snow blindness

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blindness

 [blīnd´nes]
lack or loss of ability to see (see vision). Legally, blindness is defined as less than 20/200 vision in the better eye with glasses (vision of 20/200 is the ability to see at 20 feet only what the normal eye can see at 200 feet). A person with 20° or less vision (pinhole vision) is also legally blind. In 2002, the number of people classified as legally blind in the United States was estimated at 10 million; millions more had severe visual impairments. The five leading causes of impaired vision and blindness in the United States are age-related macular degeneration, cataract, glaucoma, diabetic retinopathy, and atrophy of the optic nerve. Besides health care problems, issues related to employment, independent living, and literacy should all be considered when caring for patients who are blind. The American Foundation for the Blind is a resource center for information related to visual problems. They can be contacted by calling 1-800-232-5463 or consulting their web site at http://www.afb.org.
blue blindness (blue-yellow blindness) popular names for imperfect perception of blue and yellow tints; see tritanopia and tetartanopia.
color blindness color vision deficiency.
complete color blindness monochromatic vision.
day blindness hemeralopia.
green blindness imperfect perception of green tints; see deuteranopia and protanopia.
legal blindness that defined by law, usually, maximal visual acuity in the better eye after correction of 20/200 with a total diameter of the visual field in that eye of 20°.
night blindness see night blindness.
object blindness (psychic blindness) visual agnosia.
red blindness popular name for protanopia.
red-green blindness (red-green color blindness) popular names for any imperfect perception of red and green tints, including all the most common types of color vision deficiency. See deuteranomaly, deuteranopia, protanomaly, and protanopia.
snow blindness dimness of vision, usually temporary, due to the glare of the sun upon snow.
total color blindness monochromatic vision.
yellow blindness popular name for tritanopia.
Miller-Keane Encyclopedia and Dictionary of Medicine, Nursing, and Allied Health, Seventh Edition. © 2003 by Saunders, an imprint of Elsevier, Inc. All rights reserved.

snow blind·ness

severe photophobia secondary to ultraviolet keratoconjunctivitis.
Farlex Partner Medical Dictionary © Farlex 2012

snow blindness

n.
A usually temporary loss of vision and inflammation of the conjunctiva and cornea, caused by exposure of the eyes to bright sunlight and ultraviolet rays reflected from snow or ice.

snow′-blind′, snow′-blind′ed (-blīn′dĭd) adj.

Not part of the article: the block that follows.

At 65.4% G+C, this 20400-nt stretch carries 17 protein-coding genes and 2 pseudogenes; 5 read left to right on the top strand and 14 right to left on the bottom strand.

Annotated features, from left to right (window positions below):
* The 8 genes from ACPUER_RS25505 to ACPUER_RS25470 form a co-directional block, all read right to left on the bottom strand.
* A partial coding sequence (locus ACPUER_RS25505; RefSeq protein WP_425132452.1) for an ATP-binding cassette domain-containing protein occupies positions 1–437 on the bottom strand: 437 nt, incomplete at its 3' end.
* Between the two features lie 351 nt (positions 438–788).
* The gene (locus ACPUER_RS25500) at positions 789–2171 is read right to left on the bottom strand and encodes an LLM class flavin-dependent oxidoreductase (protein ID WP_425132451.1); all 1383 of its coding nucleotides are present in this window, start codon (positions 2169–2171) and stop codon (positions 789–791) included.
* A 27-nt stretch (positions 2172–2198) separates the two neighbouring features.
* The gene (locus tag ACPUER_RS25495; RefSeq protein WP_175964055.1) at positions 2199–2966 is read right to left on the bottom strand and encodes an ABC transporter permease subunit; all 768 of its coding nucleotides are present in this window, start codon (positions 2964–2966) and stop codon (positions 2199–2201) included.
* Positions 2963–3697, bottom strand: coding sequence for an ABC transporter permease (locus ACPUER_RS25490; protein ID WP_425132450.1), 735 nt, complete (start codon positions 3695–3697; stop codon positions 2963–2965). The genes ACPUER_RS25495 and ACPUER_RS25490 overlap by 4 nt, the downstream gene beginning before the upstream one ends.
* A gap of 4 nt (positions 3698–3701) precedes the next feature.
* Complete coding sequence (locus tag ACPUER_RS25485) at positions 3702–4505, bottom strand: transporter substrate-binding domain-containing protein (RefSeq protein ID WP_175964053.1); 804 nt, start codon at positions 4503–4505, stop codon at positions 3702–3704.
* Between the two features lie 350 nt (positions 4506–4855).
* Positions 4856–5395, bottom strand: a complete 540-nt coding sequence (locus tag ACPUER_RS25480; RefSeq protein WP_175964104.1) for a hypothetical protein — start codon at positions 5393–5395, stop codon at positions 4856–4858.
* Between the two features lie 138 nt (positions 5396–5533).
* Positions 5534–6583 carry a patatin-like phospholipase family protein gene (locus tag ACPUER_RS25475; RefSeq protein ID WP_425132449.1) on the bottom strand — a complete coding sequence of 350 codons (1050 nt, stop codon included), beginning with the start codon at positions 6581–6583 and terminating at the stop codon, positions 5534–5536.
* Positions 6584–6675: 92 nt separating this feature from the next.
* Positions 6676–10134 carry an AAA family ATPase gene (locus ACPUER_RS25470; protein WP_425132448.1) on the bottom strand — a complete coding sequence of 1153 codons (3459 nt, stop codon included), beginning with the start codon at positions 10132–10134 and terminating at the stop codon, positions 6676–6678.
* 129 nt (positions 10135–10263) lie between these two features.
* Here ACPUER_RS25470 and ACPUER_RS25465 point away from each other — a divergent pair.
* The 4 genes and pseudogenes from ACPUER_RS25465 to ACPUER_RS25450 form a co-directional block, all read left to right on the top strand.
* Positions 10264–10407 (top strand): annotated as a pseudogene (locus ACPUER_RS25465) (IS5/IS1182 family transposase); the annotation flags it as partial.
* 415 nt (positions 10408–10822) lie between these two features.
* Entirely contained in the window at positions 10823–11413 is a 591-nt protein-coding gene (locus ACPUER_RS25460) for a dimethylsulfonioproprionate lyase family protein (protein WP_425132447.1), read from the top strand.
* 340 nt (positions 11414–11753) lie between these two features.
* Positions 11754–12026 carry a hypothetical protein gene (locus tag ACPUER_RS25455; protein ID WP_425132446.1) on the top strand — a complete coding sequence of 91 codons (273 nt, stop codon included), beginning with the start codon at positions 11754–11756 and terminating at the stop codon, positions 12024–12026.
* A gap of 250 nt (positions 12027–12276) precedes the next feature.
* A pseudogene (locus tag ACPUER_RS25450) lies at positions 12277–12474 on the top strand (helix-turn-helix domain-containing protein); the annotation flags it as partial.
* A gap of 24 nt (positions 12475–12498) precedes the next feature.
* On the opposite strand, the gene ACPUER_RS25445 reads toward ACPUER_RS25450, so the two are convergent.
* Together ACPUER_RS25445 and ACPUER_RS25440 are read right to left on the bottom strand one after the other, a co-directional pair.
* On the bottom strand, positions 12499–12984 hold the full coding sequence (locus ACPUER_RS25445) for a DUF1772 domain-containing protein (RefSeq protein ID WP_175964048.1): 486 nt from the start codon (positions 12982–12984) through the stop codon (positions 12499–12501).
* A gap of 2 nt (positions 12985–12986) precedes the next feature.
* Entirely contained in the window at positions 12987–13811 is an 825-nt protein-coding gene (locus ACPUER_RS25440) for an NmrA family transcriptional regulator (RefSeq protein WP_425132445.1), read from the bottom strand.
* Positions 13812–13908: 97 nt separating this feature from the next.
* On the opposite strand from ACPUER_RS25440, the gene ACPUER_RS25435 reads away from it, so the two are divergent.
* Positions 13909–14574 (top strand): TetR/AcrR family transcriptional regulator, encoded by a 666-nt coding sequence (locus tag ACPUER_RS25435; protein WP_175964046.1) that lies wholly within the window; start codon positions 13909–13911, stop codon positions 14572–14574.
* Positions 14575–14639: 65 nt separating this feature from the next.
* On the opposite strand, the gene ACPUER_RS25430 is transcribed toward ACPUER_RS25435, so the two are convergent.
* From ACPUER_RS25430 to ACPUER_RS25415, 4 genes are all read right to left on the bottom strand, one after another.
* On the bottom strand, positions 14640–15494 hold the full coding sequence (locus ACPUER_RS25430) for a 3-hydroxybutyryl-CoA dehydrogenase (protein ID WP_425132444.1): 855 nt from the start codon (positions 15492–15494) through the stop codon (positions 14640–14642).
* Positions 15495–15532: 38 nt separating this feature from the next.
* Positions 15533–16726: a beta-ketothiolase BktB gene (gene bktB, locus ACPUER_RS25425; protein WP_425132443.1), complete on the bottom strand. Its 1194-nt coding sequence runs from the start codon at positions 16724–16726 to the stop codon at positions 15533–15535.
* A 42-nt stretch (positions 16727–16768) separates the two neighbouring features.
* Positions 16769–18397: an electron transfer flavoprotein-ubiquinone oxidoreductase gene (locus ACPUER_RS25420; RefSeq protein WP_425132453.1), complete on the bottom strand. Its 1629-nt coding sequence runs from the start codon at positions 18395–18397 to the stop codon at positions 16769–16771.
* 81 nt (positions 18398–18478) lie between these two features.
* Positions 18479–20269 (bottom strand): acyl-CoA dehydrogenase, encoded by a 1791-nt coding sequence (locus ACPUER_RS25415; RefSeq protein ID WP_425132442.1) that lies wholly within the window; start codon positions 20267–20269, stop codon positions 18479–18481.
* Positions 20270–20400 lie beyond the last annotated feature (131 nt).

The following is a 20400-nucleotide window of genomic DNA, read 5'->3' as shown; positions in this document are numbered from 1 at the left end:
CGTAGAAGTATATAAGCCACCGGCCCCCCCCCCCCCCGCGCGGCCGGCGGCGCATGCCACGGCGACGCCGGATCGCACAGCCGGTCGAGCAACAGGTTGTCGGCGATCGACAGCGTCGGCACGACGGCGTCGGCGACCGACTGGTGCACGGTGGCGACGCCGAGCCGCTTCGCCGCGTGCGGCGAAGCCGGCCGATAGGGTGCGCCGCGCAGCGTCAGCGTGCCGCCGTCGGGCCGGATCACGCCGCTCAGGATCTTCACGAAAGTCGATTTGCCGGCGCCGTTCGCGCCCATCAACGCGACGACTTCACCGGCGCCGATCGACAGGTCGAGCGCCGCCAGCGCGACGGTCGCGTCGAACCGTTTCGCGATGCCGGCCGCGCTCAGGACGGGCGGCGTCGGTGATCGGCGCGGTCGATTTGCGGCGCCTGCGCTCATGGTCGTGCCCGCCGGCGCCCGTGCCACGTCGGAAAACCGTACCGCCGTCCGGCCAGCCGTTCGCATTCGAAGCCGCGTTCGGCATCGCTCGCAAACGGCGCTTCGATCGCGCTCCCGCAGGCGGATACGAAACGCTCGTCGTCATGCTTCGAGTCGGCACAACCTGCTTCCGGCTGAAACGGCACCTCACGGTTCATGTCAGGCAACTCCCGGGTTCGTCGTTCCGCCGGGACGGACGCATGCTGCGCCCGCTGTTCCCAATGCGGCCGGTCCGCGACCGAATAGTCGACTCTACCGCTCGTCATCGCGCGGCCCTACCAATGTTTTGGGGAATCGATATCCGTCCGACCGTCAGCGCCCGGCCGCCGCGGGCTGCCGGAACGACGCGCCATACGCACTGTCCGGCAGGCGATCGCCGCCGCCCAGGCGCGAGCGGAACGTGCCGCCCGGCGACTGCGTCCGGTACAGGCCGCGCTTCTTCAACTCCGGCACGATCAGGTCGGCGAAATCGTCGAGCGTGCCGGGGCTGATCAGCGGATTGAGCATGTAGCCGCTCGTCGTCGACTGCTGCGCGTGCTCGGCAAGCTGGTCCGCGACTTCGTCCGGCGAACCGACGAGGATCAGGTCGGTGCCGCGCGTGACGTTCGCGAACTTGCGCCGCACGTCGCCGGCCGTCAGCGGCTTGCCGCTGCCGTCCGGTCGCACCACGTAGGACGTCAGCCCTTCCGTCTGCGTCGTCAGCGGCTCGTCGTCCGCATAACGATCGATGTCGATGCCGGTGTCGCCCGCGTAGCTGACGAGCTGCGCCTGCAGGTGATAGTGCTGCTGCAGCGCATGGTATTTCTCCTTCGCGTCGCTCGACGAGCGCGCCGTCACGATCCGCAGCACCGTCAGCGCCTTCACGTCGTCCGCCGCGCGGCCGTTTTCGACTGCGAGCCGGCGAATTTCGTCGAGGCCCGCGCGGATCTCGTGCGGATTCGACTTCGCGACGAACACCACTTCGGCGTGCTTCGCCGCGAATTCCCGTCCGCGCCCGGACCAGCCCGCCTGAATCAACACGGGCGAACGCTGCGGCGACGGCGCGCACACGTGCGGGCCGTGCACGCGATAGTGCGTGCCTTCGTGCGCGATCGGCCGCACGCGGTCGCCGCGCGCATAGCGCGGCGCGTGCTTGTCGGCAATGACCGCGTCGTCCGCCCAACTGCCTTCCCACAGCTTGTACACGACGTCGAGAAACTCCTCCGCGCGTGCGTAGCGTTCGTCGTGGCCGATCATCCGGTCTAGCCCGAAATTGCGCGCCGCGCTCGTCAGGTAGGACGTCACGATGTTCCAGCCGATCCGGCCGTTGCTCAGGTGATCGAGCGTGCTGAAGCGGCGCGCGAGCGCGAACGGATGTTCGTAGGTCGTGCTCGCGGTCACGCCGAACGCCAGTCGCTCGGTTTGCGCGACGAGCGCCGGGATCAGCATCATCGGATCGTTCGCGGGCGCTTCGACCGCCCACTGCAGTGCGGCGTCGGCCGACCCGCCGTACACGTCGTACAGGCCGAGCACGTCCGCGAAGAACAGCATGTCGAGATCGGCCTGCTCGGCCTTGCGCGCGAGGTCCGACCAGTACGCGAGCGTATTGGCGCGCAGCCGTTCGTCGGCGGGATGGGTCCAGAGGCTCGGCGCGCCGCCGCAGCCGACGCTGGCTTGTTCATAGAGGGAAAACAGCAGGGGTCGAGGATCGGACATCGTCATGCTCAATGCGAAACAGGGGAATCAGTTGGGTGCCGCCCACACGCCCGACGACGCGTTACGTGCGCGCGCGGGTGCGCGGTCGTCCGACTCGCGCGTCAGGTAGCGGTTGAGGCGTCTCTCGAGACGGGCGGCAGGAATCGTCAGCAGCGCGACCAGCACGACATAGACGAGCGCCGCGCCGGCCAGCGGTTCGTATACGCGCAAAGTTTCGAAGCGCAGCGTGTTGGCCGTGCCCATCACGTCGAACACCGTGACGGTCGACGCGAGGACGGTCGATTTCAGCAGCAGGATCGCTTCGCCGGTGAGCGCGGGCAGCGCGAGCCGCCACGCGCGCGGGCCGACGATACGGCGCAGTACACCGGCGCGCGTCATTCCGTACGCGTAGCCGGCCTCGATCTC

The American Heritage® Medical Dictionary Copyright © 2007, 2004 by Houghton Mifflin Company. Published by Houghton Mifflin Company. All rights reserved.

snow blind·ness

(snō blīnd'nĕs)
Severe photophobia secondary to ultraviolet keratoconjunctivitis.
Medical Dictionary for the Health Professions and Nursing © Farlex 2012

snow blindness

The popular term for actinic keratopathy-damage to the outer layer of the corneas (the EPITHELIUM) from the effects of prolonged exposure to solar ultraviolet light. There is a temporary inability to keep the eyes open because the corneal nerves are painfully stimulated by the moving lids and there is tearing and BLEPHAROSPASM. If the eyes are kept shut the corneal epithelium regenerates in a day or two.
Collins Dictionary of Medicine © Robert M. Youngson 2004, 2005
References in periodicals archive ?
In the southern parts of the country, the challenges are high temperatures and intense sunlight, which can cause fruit to sunburn.
"India, being a tropical country, receives more than 12 hours of intense sunlight per day, which allows its nature to generate a huge amount of biomass," K.
The psychiatric disorder has been linked to a biochemical imbalance in the brain causing a person's biological internal clock and other 24-hour rhythms to become out of sync with the sun because of shorter days and less intense sunlight during the winter.
It also provides the perfect fill-in flash when photographing people in backlit conditions or under intense sunlight casting strong shadows on the face, ensuring your shots are perfectly lit.
Window film will also help protect soft furnishings which soon fade in intense sunlight. The softly smoky hues of regular window film are barely visible.
Standing tall: A man reacts to a shaft of intense sunlight reflected from the glass windows of the Walkie-Talkie tower in central London.
The Panasonic Toughpad tablets are engineered to not only withstand the hard knocks of life on the road, but to operate flawlessly in intense sunlight and heat, as well as in dusty and dirty environments, pouring rain and freezing temperatures.
A person with darker skin may move to regions with less intense sunlight, and those with less pigmentation may move to areas that are closer to the equator.
"A little bit of sunshine is a good thing, but the use of sunscreen to guard against skin cancer is important if you have more than 15 to 30 minutes of intense sunlight exposure," O'Keefe noted.
Well, I've been told it was caused by intense sunlight."
The warm/dry climate of Arizona is characterized by very intense sunlight, very high temperatures, reaching up to 46[degrees]C during the summer, minimal rain and very tow humidity.
African countries provide reliable levels of intense sunlight and operators everywhere have similar needs to reduce OPEX, improve uptime and be socially and environmentally sustainable."